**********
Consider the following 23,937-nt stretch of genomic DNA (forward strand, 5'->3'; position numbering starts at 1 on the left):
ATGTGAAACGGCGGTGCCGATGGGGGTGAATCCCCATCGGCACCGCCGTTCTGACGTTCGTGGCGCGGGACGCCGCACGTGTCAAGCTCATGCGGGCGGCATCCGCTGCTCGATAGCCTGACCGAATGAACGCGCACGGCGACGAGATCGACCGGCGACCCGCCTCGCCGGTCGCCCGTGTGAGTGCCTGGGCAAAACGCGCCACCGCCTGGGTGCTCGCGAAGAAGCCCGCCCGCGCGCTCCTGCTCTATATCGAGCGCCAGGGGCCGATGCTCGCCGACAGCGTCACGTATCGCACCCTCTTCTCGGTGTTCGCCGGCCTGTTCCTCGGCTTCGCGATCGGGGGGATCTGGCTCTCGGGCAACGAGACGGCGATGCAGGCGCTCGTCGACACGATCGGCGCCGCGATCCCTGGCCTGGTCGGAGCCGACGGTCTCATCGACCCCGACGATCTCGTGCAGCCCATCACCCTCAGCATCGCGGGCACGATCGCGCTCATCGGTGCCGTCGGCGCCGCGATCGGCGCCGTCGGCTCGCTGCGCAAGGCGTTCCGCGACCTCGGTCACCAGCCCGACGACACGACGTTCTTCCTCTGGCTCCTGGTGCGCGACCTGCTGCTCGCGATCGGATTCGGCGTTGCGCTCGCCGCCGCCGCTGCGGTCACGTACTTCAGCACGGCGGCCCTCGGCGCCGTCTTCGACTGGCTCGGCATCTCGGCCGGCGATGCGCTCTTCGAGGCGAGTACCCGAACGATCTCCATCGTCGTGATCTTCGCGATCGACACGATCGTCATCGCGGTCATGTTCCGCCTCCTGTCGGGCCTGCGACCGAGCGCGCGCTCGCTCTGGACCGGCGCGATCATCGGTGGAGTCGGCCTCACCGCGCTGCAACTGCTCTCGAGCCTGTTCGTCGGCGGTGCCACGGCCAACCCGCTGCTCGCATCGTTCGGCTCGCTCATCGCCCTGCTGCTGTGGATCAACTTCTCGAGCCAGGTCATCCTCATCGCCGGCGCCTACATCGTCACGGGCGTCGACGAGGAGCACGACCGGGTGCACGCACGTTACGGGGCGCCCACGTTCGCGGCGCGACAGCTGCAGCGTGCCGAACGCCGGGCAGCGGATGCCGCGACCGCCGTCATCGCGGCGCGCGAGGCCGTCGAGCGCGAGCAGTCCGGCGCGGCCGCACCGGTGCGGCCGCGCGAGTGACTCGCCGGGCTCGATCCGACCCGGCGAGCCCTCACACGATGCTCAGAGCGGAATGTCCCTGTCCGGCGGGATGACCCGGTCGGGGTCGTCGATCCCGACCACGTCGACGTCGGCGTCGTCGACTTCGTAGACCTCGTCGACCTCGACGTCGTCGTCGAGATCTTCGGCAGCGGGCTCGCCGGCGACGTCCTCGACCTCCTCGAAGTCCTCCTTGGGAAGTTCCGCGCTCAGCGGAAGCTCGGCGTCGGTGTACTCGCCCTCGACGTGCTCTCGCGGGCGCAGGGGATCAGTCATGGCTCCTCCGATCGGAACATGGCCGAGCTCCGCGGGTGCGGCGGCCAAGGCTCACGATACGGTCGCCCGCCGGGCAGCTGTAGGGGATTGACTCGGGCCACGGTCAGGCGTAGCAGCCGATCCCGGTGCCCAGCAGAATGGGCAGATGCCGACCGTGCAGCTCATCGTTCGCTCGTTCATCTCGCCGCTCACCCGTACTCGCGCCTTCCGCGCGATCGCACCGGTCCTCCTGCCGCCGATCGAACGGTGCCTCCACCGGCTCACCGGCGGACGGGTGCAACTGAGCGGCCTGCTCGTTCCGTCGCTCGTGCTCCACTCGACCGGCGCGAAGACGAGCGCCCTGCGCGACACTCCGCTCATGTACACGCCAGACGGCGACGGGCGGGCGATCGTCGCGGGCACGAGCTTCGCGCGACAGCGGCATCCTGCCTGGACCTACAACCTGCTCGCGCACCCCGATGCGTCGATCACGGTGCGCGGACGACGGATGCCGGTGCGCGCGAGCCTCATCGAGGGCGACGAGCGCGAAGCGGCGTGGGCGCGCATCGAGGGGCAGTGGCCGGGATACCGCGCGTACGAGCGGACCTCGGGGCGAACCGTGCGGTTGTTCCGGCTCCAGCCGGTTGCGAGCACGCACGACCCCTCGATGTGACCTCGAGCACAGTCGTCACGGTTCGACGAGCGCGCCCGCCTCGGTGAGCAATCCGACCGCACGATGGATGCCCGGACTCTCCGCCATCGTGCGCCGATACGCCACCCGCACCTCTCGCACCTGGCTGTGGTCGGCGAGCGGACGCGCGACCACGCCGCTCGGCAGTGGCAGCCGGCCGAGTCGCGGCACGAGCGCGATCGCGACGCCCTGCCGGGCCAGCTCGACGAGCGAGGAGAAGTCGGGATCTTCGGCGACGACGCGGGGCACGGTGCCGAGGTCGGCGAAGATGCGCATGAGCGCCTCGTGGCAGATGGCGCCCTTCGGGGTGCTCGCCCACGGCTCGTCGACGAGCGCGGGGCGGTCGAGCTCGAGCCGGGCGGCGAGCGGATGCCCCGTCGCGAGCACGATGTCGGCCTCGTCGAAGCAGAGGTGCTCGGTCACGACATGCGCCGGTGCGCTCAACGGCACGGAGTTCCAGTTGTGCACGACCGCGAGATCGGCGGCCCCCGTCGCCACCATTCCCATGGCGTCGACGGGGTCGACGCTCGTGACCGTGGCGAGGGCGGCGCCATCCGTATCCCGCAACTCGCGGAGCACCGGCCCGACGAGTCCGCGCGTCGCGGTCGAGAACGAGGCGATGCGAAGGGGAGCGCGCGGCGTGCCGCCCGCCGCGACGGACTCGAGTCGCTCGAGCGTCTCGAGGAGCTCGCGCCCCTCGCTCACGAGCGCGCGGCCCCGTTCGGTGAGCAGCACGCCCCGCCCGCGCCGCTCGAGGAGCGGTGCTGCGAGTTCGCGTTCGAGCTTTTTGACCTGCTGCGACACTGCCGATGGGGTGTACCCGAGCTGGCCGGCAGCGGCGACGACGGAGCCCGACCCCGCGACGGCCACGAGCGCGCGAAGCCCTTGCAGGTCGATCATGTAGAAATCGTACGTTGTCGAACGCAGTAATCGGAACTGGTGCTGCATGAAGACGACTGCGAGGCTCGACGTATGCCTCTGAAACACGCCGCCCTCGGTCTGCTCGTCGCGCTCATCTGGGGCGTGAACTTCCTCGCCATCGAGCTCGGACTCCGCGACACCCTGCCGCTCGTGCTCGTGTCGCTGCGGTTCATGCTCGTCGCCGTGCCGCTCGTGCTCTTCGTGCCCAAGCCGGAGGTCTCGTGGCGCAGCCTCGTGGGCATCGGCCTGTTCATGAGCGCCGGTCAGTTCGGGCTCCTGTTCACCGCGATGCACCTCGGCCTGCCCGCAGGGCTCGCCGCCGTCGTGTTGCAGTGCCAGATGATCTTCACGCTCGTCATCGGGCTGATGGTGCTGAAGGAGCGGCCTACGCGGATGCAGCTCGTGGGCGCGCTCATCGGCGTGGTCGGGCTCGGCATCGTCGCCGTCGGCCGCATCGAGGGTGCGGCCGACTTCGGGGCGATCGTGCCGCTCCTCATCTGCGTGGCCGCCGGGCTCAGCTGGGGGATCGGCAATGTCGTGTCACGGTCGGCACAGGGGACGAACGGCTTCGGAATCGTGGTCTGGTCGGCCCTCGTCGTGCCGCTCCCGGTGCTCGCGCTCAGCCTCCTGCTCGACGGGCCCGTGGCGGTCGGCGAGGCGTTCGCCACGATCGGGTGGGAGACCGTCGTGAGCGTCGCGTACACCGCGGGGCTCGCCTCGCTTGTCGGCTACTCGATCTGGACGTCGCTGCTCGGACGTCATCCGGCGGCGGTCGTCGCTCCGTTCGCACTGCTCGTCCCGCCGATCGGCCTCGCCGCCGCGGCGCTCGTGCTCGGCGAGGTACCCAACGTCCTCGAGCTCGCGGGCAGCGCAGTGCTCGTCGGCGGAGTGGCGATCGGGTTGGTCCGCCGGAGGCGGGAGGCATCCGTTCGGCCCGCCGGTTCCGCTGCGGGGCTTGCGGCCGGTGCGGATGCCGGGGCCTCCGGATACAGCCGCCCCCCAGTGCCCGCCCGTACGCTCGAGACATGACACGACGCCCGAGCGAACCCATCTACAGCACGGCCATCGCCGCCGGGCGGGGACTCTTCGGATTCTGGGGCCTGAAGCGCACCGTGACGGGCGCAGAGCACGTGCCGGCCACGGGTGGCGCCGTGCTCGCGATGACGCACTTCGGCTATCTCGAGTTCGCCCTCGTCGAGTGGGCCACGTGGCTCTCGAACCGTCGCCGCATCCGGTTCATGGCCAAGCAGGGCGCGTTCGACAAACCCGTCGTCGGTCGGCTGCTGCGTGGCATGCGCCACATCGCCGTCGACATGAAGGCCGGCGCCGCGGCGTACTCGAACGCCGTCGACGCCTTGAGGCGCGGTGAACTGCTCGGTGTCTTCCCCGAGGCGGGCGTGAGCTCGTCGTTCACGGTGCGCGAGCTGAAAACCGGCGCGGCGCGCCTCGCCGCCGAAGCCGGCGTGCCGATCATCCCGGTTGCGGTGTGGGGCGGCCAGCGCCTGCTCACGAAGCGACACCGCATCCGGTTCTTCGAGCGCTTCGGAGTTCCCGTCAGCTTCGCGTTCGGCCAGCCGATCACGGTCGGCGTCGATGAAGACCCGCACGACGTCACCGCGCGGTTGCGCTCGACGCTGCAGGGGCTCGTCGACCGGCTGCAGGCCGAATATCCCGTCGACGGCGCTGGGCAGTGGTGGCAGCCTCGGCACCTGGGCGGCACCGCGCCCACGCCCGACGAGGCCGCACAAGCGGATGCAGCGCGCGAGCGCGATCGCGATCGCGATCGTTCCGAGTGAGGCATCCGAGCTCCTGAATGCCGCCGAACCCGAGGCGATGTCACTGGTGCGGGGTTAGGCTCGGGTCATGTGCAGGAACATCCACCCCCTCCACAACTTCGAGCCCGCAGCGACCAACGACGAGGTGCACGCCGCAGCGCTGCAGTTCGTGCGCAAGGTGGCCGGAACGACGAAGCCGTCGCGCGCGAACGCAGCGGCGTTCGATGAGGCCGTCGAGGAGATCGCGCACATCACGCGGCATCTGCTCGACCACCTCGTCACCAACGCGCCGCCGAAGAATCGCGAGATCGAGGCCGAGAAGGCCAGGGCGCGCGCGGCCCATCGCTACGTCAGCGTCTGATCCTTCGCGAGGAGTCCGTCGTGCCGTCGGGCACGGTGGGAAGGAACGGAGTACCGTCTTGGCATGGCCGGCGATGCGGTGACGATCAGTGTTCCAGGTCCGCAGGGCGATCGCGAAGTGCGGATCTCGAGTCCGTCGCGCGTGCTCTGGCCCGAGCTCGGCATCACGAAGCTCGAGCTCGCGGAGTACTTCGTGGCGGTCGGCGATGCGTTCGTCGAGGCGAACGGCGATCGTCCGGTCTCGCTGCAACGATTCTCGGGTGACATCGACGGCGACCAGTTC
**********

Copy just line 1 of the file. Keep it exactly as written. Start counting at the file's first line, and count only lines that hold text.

Consider the following 23,937-nt stretch of genomic DNA (forward strand, 5'->3'; position numbering starts at 1 on the left):